Why are warehouses slow to adopt WMS?
"These are not quick and easy systems to install, and they’re not cheap," said one expert.
A recent survey of 549 industry professionals by Warehousing Education and Research Council (WERC) found 35% of warehouses are not using WMS as of 2018. That might be startling, but even more so, they found companies still using Excel as their primary operating system.
"I’m old and I’m not surprised by anything anymore," Karl Manrodt, a researcher on the report and a professor at Georgia State College & State University, told Supply Chain Dive.
It’s not necessarily small businesses that are in the 35% either. Manrodt said that he recently encountered a $90 million company with no WMS or even Excel. They use Quickbooks.
"I have found what on the surface appears to be very efficient to customers who can get orders quickly and when they need what they need, but under the hood, some very well-known companies are a hot mess," Marisa Brown, senior principal research lead in supply chain management for APQC, told Supply Chain Dive.
'If it ain’t broke, don’t fix it' still rules in some warehouses
Companies are being held back by systems that already seem to work. So why toss everything that seems to be working into the wood chipper if it does what it’s supposed to do?
Two reasons: Time and cost.
"These are not quick and easy systems to install, and they’re not cheap," said Brown. "Selecting a WMS can be a multi-month process, and then implementation can take a whole other year."
"Under the hood, some very well-known companies are a hot mess."
Senior Principal Research Lead in Supply Chain Management, APQC
And while it’s tempting to laugh at companies still using Excel, "it’s simple," said Manrodt, who admits that he uses it for some of his work. Users may not realize how many extra steps they’re taking to make sure it works, though. "The issue is how reliable is it? How quickly does it go through? Do you still go ahead and call or email the guy? We have a tendency to follow up on top of the technology."
For these companies, it can be hard to see the benefits of a WMS. "There’s a level of sophistication that they may not recognize that they need in terms of accuracy, order processing, adaptabilities and warehouse staff utilization," Chad Kramlich, COO of consulting firm Open Sky Group, told Supply Chain Dive.
Companies may turn to WMS when they are in a growth phase and/or are looking to be acquired. "The research shows that they need tier 1 systems or better systems in place to be an acquisition target," he said.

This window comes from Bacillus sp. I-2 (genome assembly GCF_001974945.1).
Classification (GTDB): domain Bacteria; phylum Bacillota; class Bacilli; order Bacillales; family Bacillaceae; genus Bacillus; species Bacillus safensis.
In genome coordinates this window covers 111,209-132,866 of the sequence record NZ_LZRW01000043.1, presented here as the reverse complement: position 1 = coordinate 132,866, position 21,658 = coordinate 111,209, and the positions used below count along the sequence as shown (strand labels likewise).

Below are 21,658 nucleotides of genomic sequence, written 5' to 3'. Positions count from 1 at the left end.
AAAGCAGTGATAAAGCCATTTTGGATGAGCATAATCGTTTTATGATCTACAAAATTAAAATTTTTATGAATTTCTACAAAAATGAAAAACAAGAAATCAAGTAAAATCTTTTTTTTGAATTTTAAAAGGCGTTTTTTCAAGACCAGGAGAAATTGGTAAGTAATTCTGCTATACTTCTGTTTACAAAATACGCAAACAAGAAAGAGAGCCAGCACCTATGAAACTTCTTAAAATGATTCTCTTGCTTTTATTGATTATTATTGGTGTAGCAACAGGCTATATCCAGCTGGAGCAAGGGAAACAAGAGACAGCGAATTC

It’s not just fear of change – it’s that change happens so quickly
The rapid pace of change is also holding a lot of companies back. "What if I buy something and by the time I implement it, it’s obsolete?" Manrodt said is a common concern he encounters.
Kramlich said that the right WMS will allow for adaptation for both growth and whatever else lies ahead. "We see smaller companies that are willing to adopt a tier 1 application who are on a growth path," he said. "They see they might not need all these capabilities today but based on their growth trajectory and where they want to be in three years, five years, they don’t have to go through this process again so they’re buying something that’s essentially future proof."
One WMS Conversion in North Carolina
Current, powered by GE, assisted with the digitization of GE’s Hendersonville, North Carolina plant in 2011. They have since found that they cut down order time from six to two weeks; fill rates went from 60% to 95%, and they’ve seen 300% plant growth.
Rudy Calderon, head of industrial accounts at Current by GE, told Supply Chain Dive a WMS gives them ability to "track product flow, track utilization of assets" and prepare to begin automating invoicing. Where things used to be done on paper and stored in file cabinets, everything is now traceable – quickly – through the WMS.
It’s improved the manufacturing process, too, allowing the company to better use their space, and their resources, such as identifying their busiest times and when they’d need to lease forklifts rather than having them on site when not in use. "You had a lot of waste in terms of steps and effort," said Calderon.
For employees, he said, "the number one job was really communicating what the benefits would be – what impact and what changes," he said. "Like any other process, if you don’t get the buy in from the folks who are using it, you’re going to have a hard time implementing it."
He also said that implementing their WMS is not a finite process. "I’d say we’re on version two and ready to get after version three," he said.
Over time, as the software has upgraded, the staff has seen what it can do – and it’s opening the possibilities of what else can be done in the future.
- Supply Chain Dive One-third of warehouses don't have a warehouse management system